With its often more progressive stances on some controversial issues, the arm of the Catholic Church in the German-speaking world has long posed problems for Rome. Now a modern day schism is threatening the area's priestly establishment. The brewing split exposes a rift in the German speaking world between more liberal reform minded and conservative Catholics regarding the future of the church. The stakes are high, with the number of men applying for the priesthood in decline as the church loses appeal among younger generations.
The liberal Pastors' Initiative wants to reverse that trend, which has forced parishes to close, by making priesthood more accessible. Last June it put out a "Call for Disobedience," calling for a rewrite of the church's long standing views against homosexuality, divorce and celibacy.
The group wants the priesthood to be opened up to women and to allow priests to marry. It says that communion should be more accessible, including to members of other churches and to those who have divorced. They want qualified laity to be able to give sermons and believe that churches should have a stronger local presence, rather than relying on sermons from traveling "celebrity" priests. The movement has its roots in Austria, where it counts more than 400 priests and deacons as members. But it is gaining ground across Europe with sympathetic clergy in France, Ireland and other countries expressing support. The Austrian group even has its own German Facebook page, with more than 900 likes.
'On Its Way To Building Its Own Church'
The conservative Network of Catholic Priests, founded in Frankfurt in 2001, claims the movement is "on its way to building its own church." The reformers are "creating a schism in the German speaking Catholic world, which has long since happened under the eyes of the bishops," said a spokesperson for the network, which represents more than 500 clergymen.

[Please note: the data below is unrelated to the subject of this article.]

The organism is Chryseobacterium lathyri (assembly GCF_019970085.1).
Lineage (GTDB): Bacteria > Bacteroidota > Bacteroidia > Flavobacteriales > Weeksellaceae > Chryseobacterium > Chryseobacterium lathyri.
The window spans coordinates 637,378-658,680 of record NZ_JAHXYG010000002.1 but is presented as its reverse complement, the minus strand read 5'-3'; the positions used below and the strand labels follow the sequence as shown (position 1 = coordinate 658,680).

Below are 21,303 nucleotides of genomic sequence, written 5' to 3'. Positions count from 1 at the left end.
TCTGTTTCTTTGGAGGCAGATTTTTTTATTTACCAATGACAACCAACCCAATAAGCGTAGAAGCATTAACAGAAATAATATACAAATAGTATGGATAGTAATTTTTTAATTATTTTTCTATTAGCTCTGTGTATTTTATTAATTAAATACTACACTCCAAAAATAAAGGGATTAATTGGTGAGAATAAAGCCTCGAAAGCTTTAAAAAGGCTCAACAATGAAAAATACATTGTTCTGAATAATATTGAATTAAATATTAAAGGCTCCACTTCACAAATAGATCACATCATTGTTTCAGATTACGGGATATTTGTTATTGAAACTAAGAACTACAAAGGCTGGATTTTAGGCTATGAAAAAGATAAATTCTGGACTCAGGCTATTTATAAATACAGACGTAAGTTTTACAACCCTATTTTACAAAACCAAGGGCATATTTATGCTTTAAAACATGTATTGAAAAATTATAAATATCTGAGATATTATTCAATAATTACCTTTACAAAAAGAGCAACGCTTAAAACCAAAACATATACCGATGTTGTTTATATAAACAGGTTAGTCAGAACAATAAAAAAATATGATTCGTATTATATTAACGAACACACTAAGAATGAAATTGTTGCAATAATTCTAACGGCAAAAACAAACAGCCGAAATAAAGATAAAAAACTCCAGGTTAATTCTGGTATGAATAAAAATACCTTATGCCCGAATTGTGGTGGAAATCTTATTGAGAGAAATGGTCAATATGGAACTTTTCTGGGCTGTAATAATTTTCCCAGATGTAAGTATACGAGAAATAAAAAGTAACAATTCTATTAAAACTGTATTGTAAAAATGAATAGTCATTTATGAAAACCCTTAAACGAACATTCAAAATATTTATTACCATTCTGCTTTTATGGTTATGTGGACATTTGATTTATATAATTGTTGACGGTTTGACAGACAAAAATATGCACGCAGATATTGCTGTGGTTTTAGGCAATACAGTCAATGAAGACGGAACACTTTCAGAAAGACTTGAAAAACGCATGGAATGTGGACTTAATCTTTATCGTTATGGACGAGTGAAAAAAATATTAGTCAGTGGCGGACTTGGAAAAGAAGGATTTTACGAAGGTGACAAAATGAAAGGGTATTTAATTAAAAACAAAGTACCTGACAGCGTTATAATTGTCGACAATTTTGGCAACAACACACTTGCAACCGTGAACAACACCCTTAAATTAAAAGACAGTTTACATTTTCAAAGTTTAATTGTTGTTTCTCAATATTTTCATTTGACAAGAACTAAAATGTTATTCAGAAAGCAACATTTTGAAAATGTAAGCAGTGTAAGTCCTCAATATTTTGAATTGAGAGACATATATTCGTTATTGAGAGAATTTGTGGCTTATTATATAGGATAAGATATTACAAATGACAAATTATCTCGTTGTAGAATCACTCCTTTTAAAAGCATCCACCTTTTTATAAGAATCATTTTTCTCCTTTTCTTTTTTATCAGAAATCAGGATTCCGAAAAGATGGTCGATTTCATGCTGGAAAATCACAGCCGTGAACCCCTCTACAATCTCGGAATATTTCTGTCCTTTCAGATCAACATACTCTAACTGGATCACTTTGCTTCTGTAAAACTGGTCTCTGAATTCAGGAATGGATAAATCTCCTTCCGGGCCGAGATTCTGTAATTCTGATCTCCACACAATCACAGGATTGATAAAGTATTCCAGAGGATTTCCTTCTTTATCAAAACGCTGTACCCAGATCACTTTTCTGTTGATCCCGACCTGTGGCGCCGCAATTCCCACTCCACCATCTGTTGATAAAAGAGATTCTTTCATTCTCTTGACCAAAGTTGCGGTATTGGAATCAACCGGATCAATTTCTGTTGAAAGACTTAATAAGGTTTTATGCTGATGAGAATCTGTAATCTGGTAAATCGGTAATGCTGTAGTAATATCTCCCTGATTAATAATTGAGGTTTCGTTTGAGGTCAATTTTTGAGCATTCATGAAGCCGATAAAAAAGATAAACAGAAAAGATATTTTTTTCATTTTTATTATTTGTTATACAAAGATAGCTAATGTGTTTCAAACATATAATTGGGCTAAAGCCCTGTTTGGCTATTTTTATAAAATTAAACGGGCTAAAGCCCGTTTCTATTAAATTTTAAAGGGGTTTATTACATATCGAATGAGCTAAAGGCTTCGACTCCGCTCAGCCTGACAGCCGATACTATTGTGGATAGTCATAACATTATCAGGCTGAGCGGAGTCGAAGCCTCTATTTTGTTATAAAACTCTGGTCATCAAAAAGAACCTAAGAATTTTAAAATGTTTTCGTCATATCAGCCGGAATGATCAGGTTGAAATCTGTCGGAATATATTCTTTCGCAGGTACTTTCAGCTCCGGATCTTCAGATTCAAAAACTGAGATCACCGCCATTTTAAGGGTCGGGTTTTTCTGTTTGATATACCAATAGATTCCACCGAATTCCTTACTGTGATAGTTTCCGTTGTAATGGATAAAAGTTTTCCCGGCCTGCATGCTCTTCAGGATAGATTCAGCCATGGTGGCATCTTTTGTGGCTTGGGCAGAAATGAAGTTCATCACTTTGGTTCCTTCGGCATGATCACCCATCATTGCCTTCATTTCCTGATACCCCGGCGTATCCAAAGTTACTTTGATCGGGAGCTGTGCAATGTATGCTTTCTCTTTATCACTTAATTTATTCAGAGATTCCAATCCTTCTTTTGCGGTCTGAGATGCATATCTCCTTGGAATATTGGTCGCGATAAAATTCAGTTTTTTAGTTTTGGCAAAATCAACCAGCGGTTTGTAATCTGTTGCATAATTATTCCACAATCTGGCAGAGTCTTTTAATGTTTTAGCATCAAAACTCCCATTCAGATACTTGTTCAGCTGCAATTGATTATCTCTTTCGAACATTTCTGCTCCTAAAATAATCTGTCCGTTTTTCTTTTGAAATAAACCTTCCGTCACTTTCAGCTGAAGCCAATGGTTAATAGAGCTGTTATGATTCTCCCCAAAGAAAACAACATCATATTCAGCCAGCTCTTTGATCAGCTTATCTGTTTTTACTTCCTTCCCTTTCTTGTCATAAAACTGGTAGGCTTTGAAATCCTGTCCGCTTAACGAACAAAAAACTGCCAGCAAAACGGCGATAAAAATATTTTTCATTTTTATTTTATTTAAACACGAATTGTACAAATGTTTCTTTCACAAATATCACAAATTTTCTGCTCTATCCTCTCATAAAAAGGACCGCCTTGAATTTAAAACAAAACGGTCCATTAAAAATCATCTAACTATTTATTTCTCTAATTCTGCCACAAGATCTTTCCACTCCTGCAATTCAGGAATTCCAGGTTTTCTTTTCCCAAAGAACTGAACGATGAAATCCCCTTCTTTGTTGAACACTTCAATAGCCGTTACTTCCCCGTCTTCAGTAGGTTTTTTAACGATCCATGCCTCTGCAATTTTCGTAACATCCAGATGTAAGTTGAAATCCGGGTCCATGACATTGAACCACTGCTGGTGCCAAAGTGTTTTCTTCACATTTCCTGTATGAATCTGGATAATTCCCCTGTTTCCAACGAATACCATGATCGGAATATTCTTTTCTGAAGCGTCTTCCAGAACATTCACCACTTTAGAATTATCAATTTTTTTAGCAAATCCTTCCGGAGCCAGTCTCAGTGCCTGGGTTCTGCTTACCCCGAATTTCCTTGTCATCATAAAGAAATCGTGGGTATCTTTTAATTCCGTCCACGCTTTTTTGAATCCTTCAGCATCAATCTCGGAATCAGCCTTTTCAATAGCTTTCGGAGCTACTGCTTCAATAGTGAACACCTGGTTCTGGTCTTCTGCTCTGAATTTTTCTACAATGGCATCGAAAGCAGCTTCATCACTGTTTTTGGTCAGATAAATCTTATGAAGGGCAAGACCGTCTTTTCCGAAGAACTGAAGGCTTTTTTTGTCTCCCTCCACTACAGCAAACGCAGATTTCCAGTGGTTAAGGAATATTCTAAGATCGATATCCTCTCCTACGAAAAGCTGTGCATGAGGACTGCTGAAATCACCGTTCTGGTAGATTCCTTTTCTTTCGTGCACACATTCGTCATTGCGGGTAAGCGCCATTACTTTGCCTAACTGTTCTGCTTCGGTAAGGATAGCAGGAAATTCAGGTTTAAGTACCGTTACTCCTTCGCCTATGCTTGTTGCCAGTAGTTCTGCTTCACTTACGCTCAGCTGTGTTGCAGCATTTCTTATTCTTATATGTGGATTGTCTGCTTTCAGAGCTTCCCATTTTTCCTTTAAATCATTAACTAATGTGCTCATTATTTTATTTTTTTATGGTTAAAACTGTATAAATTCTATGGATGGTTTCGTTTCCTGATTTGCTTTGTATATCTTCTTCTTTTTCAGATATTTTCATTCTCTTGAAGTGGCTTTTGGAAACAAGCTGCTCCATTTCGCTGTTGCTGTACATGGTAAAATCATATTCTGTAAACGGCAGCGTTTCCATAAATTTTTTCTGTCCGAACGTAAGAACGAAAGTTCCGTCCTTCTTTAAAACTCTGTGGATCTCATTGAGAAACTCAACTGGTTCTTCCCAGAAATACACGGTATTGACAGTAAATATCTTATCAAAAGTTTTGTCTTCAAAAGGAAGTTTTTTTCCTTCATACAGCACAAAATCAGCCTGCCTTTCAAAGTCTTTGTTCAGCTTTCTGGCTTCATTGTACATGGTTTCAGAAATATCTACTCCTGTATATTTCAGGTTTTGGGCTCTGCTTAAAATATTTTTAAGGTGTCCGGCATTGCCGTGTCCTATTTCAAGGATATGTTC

Together with priests from Germany, Austria and Switzerland, the network is calling for Catholic Bishops to intervene in a decisive manner. They say that the Initiative's reform efforts are doubtful and in direct opposition to Catholic Church doctrine. The head of the German Bishops Conference and Freiburg's archbishop, Robert Zollitsch, has threatened that the actions of the reformers will have serious consequences. "Whoever continues to take up the fight is committing a sin against the unity of the church," he said.
The Catholic Church has yet to weigh in on the Austrian rebel movement. According to the Vatican Insider, Pope Benedict XVI, who is German, is very worried about the growing schism and has been calling secret high level meetings over how to handle the group.
Helmut Schüller, head of the Initiative, told the Vienna Review that because their numbers are so high, they aren't worried about being kicked out of the church. The "Call to Disobedience" has been translated into nine languages and Schüller believes that it will gain support in much of the emerging world where the priest shortage is even more acute. In the end, he has said his goal isn't to create a separate church, but to modernize the existing one.
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